Meet the Qualitative Researcher: Una Foye

Dr Una Foye is a Research Associate in Mental Health Nursing at the IoPPN. Her work focuses around understanding experiences of living with mental health problems to help improve and develop services. She also is interested in public engagement in mental health, and recently won a Times Higher Education Research Project of the Year (Arts, Humanities and Social Sciences) Hungry for Words, a collaboration between King's and the University of Nottingham aimed at raising GP awareness of eating disorders in men and boys. Here, she reflects on her journey into qualitative research and important things she has learned along the way.

Q: Why do you do qualitative research?

Una: My life in research didn’t begin with qualitative methods. Having done my degree in psychology I was actually a fully fledged SPSS, stats loving quantitative researcher when I started, and had liked the idea of statistics giving you a black and white answer. That all changed when I entered the world of work and began working with individuals with eating disorders, providing support and listening to people; it gave me an appreciation for the complexity and grey parts of the human experience and made me question if statistics can ever capture the nauance of our mental health experiences. Don’t get me wrong, I still love an ANOVA like the best of them and can’t be kept away from a good spreadsheet, but I’ve grown to see the need and exciting side of qualitiatve work in which you get to see the person behind the number. I do qualitative research because it paints colours back onto the human experience and helps see that its never A=B because there's always a hidden C, splash of D, E and F. Also, interviews with people are the best part of research because stats don’t talk back, they don’t laugh or smile, they don’t share themselves, but people do and that’s why I keep doing this type of research.

Q: Tell us about a piece of research you are proud of?

Una: ‘Consider Male Eating Disorders’ was an amazing project I co-lead on with the amazing Prof Heike Bartel from the University of Nottingham. It was work to explore the experiences of men and boys of living with an eating disorder to help build a toolkit and training for healthcare professionals. It used co-production and the output was an amazing animation that used the words and literally the voices of these men who shared themselves with us. There are two reasons this is something I am proud of; firstly because the work received a Times Higher Education Research Project of the Year award which celebrates not only the team and Heike but also recognises the hard work of getting the project endorsed by the Royal College of GPs, RCN, and RCPsychs. Secondly, it a topic that isn’t often seen or acknowledged, and by doing this work it feels like we are able to give a voice to men and boys with eating disorders who are often overlooked.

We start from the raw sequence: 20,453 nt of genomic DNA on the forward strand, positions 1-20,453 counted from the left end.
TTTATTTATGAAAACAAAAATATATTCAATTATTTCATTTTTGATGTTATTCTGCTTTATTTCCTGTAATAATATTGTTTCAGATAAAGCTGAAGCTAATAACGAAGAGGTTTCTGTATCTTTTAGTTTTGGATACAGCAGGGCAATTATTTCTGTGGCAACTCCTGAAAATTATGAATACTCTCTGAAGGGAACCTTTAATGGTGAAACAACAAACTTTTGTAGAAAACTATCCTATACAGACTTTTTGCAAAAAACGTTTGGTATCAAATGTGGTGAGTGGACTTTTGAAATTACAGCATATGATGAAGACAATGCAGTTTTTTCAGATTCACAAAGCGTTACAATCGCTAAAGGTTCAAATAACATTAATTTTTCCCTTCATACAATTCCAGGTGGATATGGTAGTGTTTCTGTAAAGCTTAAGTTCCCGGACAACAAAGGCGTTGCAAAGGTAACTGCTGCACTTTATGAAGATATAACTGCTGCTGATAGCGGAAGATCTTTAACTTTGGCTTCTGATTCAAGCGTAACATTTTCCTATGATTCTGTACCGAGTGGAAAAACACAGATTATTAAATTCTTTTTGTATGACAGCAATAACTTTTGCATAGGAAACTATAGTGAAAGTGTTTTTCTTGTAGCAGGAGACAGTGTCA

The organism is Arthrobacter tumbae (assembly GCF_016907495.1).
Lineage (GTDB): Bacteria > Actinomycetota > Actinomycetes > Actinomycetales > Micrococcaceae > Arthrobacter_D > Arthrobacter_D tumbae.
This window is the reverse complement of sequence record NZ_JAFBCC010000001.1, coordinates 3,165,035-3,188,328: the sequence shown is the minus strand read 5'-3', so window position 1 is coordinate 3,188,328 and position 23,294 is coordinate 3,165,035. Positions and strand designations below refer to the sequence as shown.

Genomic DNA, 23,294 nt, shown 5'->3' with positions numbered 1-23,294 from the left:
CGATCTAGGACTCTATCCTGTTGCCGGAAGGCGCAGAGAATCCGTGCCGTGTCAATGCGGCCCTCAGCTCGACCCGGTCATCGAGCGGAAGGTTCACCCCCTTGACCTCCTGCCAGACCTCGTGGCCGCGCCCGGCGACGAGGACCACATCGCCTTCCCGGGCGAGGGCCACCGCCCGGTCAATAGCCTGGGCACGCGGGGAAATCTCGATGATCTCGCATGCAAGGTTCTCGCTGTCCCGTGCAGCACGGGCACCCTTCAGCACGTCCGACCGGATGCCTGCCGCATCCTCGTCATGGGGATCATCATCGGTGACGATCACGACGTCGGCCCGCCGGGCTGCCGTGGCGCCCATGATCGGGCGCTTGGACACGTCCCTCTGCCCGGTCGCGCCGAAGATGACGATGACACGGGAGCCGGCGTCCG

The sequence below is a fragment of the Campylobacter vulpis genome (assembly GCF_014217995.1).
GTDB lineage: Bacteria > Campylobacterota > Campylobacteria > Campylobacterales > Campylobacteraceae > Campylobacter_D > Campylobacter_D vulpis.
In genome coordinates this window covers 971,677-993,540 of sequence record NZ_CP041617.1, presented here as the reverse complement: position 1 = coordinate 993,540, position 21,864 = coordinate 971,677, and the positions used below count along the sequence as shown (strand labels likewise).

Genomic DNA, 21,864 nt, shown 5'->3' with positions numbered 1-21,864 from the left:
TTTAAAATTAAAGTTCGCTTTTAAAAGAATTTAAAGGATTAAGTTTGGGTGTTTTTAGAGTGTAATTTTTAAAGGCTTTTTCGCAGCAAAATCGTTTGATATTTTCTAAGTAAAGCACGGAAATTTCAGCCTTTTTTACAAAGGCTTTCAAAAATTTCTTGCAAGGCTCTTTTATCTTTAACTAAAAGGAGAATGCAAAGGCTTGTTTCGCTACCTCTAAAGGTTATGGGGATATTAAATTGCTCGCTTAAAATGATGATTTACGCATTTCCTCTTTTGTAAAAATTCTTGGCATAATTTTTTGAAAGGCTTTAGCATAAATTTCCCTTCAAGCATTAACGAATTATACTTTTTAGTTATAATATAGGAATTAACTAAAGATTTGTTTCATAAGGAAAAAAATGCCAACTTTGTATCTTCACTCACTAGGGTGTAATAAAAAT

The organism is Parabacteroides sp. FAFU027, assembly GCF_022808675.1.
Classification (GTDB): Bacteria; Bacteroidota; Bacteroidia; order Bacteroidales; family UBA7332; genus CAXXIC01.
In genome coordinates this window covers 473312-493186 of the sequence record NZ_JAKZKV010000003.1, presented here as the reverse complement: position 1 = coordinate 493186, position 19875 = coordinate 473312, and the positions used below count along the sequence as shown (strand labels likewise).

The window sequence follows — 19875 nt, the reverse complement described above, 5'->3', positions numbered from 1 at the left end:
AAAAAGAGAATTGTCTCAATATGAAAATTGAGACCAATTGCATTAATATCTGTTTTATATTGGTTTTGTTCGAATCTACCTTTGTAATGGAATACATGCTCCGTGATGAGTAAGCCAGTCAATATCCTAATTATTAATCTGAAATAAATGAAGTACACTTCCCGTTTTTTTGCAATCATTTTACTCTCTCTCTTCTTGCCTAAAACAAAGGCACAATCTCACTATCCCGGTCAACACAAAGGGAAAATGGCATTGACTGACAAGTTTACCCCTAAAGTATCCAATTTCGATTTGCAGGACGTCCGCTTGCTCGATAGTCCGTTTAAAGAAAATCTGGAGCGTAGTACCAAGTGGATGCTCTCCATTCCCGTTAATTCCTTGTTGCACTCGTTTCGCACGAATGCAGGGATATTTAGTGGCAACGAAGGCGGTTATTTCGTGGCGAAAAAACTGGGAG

Q: Whose work have you found helpful or inspiring?

Una: I would say less work but more people that I have found helpful/ inspiring in my qualitative life. I’ve been very lucky to be surrounded by mentors and managers who have been emotionally intelligent and tuned in. Prof Diane Hazlett taught me to listen and be present, Prof Heike Bartel taught me to see beyond words and use creativity and engage with the humanities to see depth, and Prof Alan Simpson taught me its okay to be a person and to bring your human self to the table. All three allowed me to see the importance of lived experience and listening to experts by experience which I have found so helpful in finding my feet as a qualitative researcher.

Q: Most annoying misconception about qualitative research?

Una: That it is the lower cousin of statistics – research undoubtedly has hierarchies which often have Randomised Controlled Trials as the ‘Gold Standard’. Sadly when we have these levels it can mean some methodologies are seem as being lower quality or less valuable; this creates issues with securing funding, publishing in high impact journals, and being accepted in some areas, and that can put early career researchers off doing qualitative work. I think a critical realist epistemology allows a middle ground in this argument meaning that value can be attributed to all methodologies – sometimes we need statistics and outcome based research (e.g. Covid vaccines) but sometimes we need that experiential qualitative work to understand the human experience (e.g. understand accepatance and implementation of healthcare).

Q: What animal/superhero is best at qualitative research?

Una: I look after and walk two dogs called Alfie and Pippy (who I met from Borrow My Doggy) – I think they would be amazing at qualitative research. Aflie is Cavachon who is emotionally intelligent, a great listener who just sits there listening and absorbing the environment, often with payment of a belly rub, which is a sign of a good interviewer. Pippy is a Cockapoo who is so alert, sometimes a little frantic, and always attentitive if anyone moves or speaks, and she can do repetitive things like chasing a ball for hours on end, which would come in handy for coding. (I suspect cats would prefer statistics, and would use things like R and Stata that are too intelligent for me).